She's a Whore With A Heart of Gold

'Tis Pity She's a Whore
Written by John Ford
Directed by Jesse Berger
Red Bull Theater, The Duke, NYC
April 14-May 16, 2015

Red Bull Theater reliably mounts excellent productions, and its ’Tis Pity She's a Whore is no exception. John Ford's early 1630s revenge tragedy could be most simply summed up, as some of Red Bull promotional materials do, as Romeo and Juliet with incest. It includes an earthy nurse, a well-meaning but ultimately ineffective friar, and, of course, some extremely forbidden love.But, in addition to its Shakespearean echoes, it also features hallmarks of the later, Jacobean stage, such as a double-dealing servant, an inept gallant, and corrupt Catholic clergy, as well as spectacular, often darkly comedic onstage violence, and it is equally reminiscent of John Webster's The Duchess of Malfi and Thomas Middleton's The Revenger's Tragedy, both of which Red Bull has previously staged and the latter of which could be read as similarly parodying earlier plays such as Hamlet. Set in Italy, Jacobean playwrights' go-to location plots of murderous betrayal, Ford's twist-filled tragedy opens with the noble Giovanni (Matthew Amendt) confessing his romantic feelings for his sister, Annabella (Amelia Pedlow), to Friar Bonaventura (Christopher Innvar), which Giovanni justifies by the logic that, having shared one womb, they are bound by the links of nature to "be ever one." The eligible bachelorette Anabella, meanwhile, is being pursued by various suitors, including rivals Grimaldi (Tramell Tillman) and Soranzo (Clifton Duncan) -- who had previously promised to marry his adulterous lover Hippolita (Kelley Curran) -- and the above-mentioned foppish gallant, Bergetto (Ryan Garbayo). Luckily, or unluckily, for Giovanni, Annabella shares his feelings, so they decide to consummate their love, swearing their adoration on a dagger. To put it briefly, complications ensue.

Ford's parodic echoes are not just confined to plot points. ’Tis Pity pushes stereotypical romantic imagery to its limits, particularly metaphors of love-sickness and hearts, to the point of literalizing it in several instances. This approach figures prominently both in the play's comedy and in its final, tragic set-piece. Interestingly, Ford links Giovanni's taboo behavior several times to his bookishness (perhaps akin to Romeo’s initial wallowing in the clichés of love poetry), and Giovanni uses logic of the kind that he probably learned from the Friar, his tutor, to defend his incestuous passion. These qualities are in turn associated in the end with his dying profession of atheism, and both Giovanni and Soranzo’s servant Vasques (Derek Smith), who is responsible for two deaths and one mutilation, remain openly unrepentant in the final scene.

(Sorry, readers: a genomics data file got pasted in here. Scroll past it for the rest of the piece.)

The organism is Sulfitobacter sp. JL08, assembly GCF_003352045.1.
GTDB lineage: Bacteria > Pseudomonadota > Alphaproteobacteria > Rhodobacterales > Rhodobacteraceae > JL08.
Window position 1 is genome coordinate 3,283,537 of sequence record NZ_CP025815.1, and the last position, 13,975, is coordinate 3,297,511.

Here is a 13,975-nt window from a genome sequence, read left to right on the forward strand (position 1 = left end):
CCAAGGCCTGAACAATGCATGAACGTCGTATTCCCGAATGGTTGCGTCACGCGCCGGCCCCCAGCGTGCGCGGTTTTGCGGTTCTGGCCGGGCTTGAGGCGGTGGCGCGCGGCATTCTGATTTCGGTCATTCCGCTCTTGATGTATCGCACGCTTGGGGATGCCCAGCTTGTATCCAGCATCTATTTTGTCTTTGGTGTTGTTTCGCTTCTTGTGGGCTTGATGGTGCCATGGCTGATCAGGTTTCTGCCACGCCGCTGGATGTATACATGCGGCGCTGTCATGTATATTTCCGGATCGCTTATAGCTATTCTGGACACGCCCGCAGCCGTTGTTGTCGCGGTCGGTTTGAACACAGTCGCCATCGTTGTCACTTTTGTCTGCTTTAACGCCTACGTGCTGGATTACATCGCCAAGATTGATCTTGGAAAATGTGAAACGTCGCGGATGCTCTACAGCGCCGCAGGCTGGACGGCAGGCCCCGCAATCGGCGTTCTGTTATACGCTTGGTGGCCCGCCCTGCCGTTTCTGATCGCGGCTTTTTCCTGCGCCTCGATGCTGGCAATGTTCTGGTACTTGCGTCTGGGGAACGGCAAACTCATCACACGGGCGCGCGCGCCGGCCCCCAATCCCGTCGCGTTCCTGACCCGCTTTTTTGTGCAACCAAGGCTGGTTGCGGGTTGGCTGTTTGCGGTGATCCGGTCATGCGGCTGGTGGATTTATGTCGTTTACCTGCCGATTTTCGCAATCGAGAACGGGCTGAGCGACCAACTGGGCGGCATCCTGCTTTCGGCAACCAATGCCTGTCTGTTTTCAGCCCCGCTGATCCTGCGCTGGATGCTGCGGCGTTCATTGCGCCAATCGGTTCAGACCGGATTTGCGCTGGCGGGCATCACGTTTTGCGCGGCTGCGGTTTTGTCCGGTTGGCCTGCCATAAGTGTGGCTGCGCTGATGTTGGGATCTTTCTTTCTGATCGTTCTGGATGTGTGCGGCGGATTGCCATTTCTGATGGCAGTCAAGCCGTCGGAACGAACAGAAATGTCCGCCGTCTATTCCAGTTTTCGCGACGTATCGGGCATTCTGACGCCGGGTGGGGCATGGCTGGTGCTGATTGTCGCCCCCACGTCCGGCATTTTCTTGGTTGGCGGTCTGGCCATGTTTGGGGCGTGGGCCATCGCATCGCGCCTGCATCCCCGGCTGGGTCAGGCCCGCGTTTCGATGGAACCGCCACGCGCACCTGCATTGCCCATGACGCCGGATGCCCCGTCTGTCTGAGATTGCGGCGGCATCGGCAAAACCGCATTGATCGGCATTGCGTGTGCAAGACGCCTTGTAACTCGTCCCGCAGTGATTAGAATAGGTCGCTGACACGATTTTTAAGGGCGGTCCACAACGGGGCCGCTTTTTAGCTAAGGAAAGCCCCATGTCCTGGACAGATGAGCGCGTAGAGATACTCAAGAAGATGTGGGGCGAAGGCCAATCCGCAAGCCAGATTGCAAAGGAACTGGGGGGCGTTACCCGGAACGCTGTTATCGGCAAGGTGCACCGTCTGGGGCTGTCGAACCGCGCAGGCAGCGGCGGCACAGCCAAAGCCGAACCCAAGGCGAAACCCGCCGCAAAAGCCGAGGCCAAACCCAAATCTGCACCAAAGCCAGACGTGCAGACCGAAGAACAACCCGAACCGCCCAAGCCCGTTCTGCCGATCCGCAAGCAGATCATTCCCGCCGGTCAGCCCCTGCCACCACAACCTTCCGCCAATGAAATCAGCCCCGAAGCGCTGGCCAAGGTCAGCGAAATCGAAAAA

A significant component of what ’Tis Pity does as part of a by-then-established tradition of commercial theater is to play with genre conventions in an entertaining way that flirts with exaggeration yet retains some amount of pathos. The bloody denouement, for example, gives emotional weight to what could easily veer into farce. Much of this is due to fantastic work from the cast. Amelia Pedlow renders the changes in Annabella's character believable, even sympathetic; the change in Giovanni’s character, while equally compelling, invites revulsion rather than compassion. Curran as the scorned, vengeful Hippolita; Franchelle Stewart Dorn as Annabella's tutoress, Putana; Everett Quinton as Bergetto's long-suffering uncle, Signior Donado; and Garbayo and Ryan Farley as Bergetto and his equally foolish servant Poggio are all hilarious. Marc Vietor as Richardetto, Hippolita’s cuckolded husband, and Auden Thornton as Philotis, his niece and a participant in the simplest, most traditionally (yet still ironically) romantic relationship in the play, also give strong performances, and Rocco Sisto makes an impact in his short time onstage as the self-serving Cardinal. Derek Smith’s wry Vasques can add scene-stealing to his list of crimes. The actors are framed by an elegant and economical set design on which very private and very public scenes are equally powerful, and subtle but effective changes in lighting and sparing use of music bring out undertones in the dialogue.

We attended the play with a group of college students, among whom the consensus was that this was possibly the greatest thing that they'd ever seen, and we echo their enthusiasm: Jesse Berger and Red Bull Theater have once again triumphed. This is one Whore that it would be a pity to pass on. - Leah Richards & John Ziegler

Dr. Richards is an English professor in NYC, and spends her free time raising three cats and smashing the patriarchy.

When not writing reviews, Dr. Ziegler spends a lot of his time being an Assistant Professor of English in NYC and playing guitar in a death metal band.

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